Morrisons, the UKs fourth largest supermarket chain, with an annual turnover of over 14 billion, has transformed the point of sale systems at its 300 petrol filling stations and customer cafs with a solution from Toshiba and HTEC.
The appointment of Phil Maud at Morrisons was the catalyst for a complete review of PoS requirements at their Petrol Filling Stations. Previously at Asda, Phil had been instrumental in developing a bespoke system in partnership with HTEC, a software solution provider, for Petrol forecourts.
Morrisons existing proprietary system provided no integration of petrol pump sales into overall sales analysis, they needed a solution that would improve efficiency and productivity whilst at the same time integrate seamlessly into store sales activity. Prior to Phil Mauds appointment Morrisons had been trialing a new hardware and software solution, which they had planned to rollout across all existing Petrol Filling Stations.
Phil was concerned that the proposed solution was not bespoke enough for Morrisons requirements, and not adaptable for new innovations and ultimately future proofing. With Phils experience in the Petrol industry he proposed that Morrisons work closely with HTEC to tailor a system to their unique requirements.
Morrisons had been using TOSHIBA hardware within their stores, and had been very impressed with the products, in particular the robustness, reliability and low maintenance costs. They were keen to continue to specify TOSHIBA hardware as the platform for the HTEC software solution, to roll-out across all the petrol forecourts. With the introduction of a new addition to its range the TOSHIBA TEC ST-6500, Morrisons were in no doubt of the superiority of the product in terms of features, performance and reliability against similar competitor offerings.
The new solution consisting of HTEC HydraPOS software and TOSHIBA ST-6500 modular terminals commenced roll-out in a Morrisons new build in Hull in June 2001, shortly followed by stores in South Yorkshire and all remaining 110 Morrisons sites. The installation process ran smoothly with staff trained in advance, all set-up on terminals taking place prior to installation and equipment being installed over night with no disruption to trading. Since the takeover of Safeway, the petrol forecourt system is being rolled out into all newly acquired sites and will be completed in the Summer of 2005.
As predicted by Phil, Petrol Managers benefited from immediate improvements to trading:
Improved speed of service, eliminating queues, improving customer service and ultimately increasing customer throughput.
Reliable and stable system, reduced faults and downtime.
System networked to head office, therefore daily sales update automated (had previously been a manual process).
Real time link to gauges, enabling any leakages to be reported directly, taking away operational responsibility and human error.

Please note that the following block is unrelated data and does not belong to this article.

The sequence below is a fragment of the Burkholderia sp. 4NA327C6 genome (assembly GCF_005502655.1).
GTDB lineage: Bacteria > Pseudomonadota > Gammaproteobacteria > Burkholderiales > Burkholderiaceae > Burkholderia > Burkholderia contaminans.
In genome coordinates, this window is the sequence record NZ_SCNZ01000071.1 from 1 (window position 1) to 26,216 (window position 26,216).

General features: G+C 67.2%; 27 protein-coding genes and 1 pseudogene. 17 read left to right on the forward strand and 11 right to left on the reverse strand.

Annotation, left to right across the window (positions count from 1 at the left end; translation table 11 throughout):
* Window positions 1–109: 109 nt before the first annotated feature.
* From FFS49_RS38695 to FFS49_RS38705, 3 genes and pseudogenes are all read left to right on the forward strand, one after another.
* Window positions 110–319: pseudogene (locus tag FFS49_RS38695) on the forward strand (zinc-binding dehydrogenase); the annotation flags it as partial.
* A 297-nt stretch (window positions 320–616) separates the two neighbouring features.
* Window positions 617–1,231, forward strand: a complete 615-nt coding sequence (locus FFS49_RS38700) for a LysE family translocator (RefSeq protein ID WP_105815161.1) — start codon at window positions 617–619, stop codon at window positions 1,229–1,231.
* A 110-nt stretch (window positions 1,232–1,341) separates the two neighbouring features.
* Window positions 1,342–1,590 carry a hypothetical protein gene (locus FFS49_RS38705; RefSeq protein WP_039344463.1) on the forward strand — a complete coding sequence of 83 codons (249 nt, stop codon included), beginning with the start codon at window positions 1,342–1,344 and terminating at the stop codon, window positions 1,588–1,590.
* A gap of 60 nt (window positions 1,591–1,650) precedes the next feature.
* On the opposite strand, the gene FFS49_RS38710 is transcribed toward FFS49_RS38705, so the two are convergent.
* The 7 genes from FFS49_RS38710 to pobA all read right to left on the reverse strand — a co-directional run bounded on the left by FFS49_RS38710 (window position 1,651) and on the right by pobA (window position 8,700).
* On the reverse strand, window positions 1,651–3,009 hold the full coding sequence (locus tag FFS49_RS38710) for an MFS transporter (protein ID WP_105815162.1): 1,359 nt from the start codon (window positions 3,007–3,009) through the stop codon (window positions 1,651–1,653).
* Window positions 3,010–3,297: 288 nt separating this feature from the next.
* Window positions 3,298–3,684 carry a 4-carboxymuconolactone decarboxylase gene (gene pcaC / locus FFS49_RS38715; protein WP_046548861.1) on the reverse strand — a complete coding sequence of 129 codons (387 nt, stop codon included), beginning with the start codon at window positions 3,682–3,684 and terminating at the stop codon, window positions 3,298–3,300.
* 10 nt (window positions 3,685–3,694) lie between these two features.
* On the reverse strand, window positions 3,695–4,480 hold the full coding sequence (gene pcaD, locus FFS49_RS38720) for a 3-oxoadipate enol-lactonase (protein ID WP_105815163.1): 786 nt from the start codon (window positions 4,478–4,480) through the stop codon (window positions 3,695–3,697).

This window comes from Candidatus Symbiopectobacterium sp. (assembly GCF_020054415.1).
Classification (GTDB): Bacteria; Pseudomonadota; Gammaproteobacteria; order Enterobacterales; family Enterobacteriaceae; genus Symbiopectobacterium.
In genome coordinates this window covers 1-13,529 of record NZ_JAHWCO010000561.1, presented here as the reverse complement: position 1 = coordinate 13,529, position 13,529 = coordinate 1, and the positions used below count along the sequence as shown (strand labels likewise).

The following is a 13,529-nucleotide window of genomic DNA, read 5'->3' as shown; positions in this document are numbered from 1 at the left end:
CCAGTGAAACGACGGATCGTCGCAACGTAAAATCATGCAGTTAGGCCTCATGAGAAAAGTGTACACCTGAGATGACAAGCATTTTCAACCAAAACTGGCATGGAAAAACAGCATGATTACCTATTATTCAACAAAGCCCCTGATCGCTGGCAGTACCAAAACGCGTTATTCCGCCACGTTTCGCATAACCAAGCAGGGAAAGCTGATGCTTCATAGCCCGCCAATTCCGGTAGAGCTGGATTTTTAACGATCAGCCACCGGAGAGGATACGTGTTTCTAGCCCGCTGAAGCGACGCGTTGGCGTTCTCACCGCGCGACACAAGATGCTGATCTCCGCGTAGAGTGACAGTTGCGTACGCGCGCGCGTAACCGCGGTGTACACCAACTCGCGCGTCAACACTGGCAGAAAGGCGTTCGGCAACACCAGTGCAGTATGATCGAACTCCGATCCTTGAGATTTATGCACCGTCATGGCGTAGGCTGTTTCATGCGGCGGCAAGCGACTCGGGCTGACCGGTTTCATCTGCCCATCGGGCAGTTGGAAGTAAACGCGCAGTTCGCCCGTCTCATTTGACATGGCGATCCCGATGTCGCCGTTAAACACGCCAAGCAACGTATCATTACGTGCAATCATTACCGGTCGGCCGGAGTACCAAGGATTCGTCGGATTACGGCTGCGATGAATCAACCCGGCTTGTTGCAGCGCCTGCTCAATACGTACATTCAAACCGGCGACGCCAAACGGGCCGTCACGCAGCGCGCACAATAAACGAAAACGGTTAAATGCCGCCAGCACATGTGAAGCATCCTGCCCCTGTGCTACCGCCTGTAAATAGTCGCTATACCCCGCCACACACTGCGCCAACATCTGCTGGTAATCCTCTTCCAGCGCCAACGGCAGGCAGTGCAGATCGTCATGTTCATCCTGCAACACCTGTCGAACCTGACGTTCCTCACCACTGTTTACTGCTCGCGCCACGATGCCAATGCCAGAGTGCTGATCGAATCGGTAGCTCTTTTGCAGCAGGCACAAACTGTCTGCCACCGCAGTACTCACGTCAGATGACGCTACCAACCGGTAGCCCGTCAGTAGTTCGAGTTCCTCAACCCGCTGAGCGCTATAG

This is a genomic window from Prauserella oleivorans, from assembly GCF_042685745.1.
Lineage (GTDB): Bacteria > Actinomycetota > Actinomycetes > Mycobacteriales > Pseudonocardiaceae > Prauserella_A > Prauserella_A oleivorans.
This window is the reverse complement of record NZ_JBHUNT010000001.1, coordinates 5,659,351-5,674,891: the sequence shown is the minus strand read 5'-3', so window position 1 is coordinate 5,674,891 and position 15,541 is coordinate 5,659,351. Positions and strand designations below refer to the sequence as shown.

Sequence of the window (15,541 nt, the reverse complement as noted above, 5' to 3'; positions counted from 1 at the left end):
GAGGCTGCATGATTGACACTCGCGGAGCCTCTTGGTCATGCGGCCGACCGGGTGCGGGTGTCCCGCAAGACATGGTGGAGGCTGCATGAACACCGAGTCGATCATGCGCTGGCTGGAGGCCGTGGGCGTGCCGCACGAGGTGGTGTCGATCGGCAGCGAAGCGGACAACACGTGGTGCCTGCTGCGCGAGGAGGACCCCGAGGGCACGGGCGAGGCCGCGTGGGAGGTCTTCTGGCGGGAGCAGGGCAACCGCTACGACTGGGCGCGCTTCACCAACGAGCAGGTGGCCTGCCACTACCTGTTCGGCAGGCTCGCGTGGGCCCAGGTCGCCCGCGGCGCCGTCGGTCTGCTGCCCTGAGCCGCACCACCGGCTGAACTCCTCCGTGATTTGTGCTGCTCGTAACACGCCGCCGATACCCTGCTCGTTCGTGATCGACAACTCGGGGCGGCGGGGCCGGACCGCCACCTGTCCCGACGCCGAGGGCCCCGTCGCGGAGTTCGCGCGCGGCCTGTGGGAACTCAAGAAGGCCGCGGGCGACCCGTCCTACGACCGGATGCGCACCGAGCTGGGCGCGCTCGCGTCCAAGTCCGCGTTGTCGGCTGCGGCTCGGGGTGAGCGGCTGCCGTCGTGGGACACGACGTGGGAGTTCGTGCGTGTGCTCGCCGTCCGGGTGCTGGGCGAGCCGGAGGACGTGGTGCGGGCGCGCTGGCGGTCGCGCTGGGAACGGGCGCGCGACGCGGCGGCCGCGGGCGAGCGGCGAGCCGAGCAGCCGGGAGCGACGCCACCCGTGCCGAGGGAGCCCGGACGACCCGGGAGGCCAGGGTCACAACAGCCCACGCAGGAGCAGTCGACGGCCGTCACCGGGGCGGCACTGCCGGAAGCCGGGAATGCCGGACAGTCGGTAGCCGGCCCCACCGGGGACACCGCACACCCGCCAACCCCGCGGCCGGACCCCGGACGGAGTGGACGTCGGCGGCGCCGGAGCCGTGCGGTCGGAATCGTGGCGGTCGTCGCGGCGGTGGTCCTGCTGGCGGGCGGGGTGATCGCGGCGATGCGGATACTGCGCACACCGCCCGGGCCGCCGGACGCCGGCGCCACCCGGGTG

Daily sales added to store sales
Automatic end of day reconciliation, with no paper print-outs
Petrol Station sales reports to optimise mix of products for merchandising in store.
Simple and easy to use terminals, with small footprint to optimise counter space.
Aside from the initial immediate improvements to productivity and efficiency, the HTEC and TOSHIBA solution had the flexibility to develop with new innovations in technology, ensuring complete future proofing and lowering total cost of ownership. Particular innovations Morrisons have chosen to integrate include; electronic e-top-up; numberplate recognition; electronic LED pole signs, integrated CODAX carwash ticketing system and on-line customer loyalty schemes.
Number Plate Recognition
The system incorporates ANPR (Automatic Number Plate Recognition) to log license plates and video images of the vehicle and its owner, to reduce drive offs.
The data is captured on the PoS Systems and links directly to a National on-line database which can be shared by participating retailers. As the technology integrates easily into the existing HTEC and TOSHIBA solution there are no hefty software or hardware upgrade costs. Morrisons plan to roll-out this system across all sites, but at present are weighing up the additional hardware costs of installing cameras, against the cost of the fraud.
Electronic Pole Signs
Morrisons are always keen to try new innovations, and be first in rolling out new technology. They have recently introduced LED price signs on all their new petrol forecourts. These signs require zero maintenance and minimise pricing discrepancies and human errors. The Electronic Poles link to the PoS Software, by changing the petrol price on the PoS terminal, the price will automatically change on the LED sign and the pump. They have found this to be particularly useful for alternating prices at different times of day to match supply and demand, maximising margin and increasing profitability wherever possible.
HydraPOS has its own integrated online loyalty system which eliminates the need for secondary hardware on the sales counter. Morrisons have the ability to plan targeted CRM activity for promotions and customer loyalty programmes. These promotions can be complex and instantaneous, reacting to the sales within a particular site.
The key for Morrisons is they have invested in a solid platform which meets the challenges of their petrol forecourts today and has the flexibility to be fine tuned at any time, to meet their ongoing business needs in the future.